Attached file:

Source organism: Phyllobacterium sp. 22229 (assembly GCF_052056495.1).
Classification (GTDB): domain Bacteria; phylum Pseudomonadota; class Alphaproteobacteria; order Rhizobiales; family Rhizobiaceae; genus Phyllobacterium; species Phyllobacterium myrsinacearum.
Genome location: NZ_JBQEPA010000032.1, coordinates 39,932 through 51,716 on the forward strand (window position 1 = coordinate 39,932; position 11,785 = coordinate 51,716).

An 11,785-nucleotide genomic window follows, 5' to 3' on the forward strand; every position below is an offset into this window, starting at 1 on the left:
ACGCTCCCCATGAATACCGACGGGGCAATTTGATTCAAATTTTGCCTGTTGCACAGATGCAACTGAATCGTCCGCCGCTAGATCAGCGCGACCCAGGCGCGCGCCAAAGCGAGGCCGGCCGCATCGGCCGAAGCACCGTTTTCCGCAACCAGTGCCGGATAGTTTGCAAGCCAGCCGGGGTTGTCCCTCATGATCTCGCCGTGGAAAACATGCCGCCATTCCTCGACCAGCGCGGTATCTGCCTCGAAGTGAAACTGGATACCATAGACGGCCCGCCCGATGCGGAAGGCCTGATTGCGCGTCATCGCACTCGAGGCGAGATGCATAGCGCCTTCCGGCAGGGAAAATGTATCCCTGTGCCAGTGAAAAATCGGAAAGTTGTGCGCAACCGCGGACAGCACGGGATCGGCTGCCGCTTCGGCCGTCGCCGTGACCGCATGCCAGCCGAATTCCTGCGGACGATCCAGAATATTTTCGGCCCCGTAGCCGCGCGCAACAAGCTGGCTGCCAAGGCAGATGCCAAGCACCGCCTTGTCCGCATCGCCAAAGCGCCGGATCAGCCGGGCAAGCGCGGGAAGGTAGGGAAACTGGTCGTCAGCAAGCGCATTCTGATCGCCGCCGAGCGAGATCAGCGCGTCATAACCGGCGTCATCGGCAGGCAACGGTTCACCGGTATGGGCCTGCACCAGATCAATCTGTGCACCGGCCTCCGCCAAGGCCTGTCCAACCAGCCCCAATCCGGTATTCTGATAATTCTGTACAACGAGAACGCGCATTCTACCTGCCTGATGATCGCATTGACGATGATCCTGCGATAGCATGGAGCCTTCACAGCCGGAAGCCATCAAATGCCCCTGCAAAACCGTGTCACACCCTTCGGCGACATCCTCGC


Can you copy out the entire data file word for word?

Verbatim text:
Source organism: Phyllobacterium sp. 22229 (assembly GCF_052056495.1).
Classification (GTDB): domain Bacteria; phylum Pseudomonadota; class Alphaproteobacteria; order Rhizobiales; family Rhizobiaceae; genus Phyllobacterium; species Phyllobacterium myrsinacearum.
Genome location: NZ_JBQEPA010000032.1, coordinates 39,932 through 51,716 on the forward strand (window position 1 = coordinate 39,932; position 11,785 = coordinate 51,716).

An 11,785-nucleotide genomic window follows, 5' to 3' on the forward strand; every position below is an offset into this window, starting at 1 on the left:
ACGCTCCCCATGAATACCGACGGGGCAATTTGATTCAAATTTTGCCTGTTGCACAGATGCAACTGAATCGTCCGCCGCTAGATCAGCGCGACCCAGGCGCGCGCCAAAGCGAGGCCGGCCGCATCGGCCGAAGCACCGTTTTCCGCAACCAGTGCCGGATAGTTTGCAAGCCAGCCGGGGTTGTCCCTCATGATCTCGCCGTGGAAAACATGCCGCCATTCCTCGACCAGCGCGGTATCTGCCTCGAAGTGAAACTGGATACCATAGACGGCCCGCCCGATGCGGAAGGCCTGATTGCGCGTCATCGCACTCGAGGCGAGATGCATAGCGCCTTCCGGCAGGGAAAATGTATCCCTGTGCCAGTGAAAAATCGGAAAGTTGTGCGCAACCGCGGACAGCACGGGATCGGCTGCCGCTTCGGCCGTCGCCGTGACCGCATGCCAGCCGAATTCCTGCGGACGATCCAGAATATTTTCGGCCCCGTAGCCGCGCGCAACAAGCTGGCTGCCAAGGCAGATGCCAAGCACCGCCTTGTCCGCATCGCCAAAGCGCCGGATCAGCCGGGCAAGCGCGGGAAGGTAGGGAAACTGGTCGTCAGCAAGCGCATTCTGATCGCCGCCGAGCGAGATCAGCGCGTCATAACCGGCGTCATCGGCAGGCAACGGTTCACCGGTATGGGCCTGCACCAGATCAATCTGTGCACCGGCCTCCGCCAAGGCCTGTCCAACCAGCCCCAATCCGGTATTCTGATAATTCTGTACAACGAGAACGCGCATTCTACCTGCCTGATGATCGCATTGACGATGATCCTGCGATAGCATGGAGCCTTCACAGCCGGAAGCCATCAAATGCCCCTGCAAAACCGTGTCACACCCTTCGGCGACATCCTCGC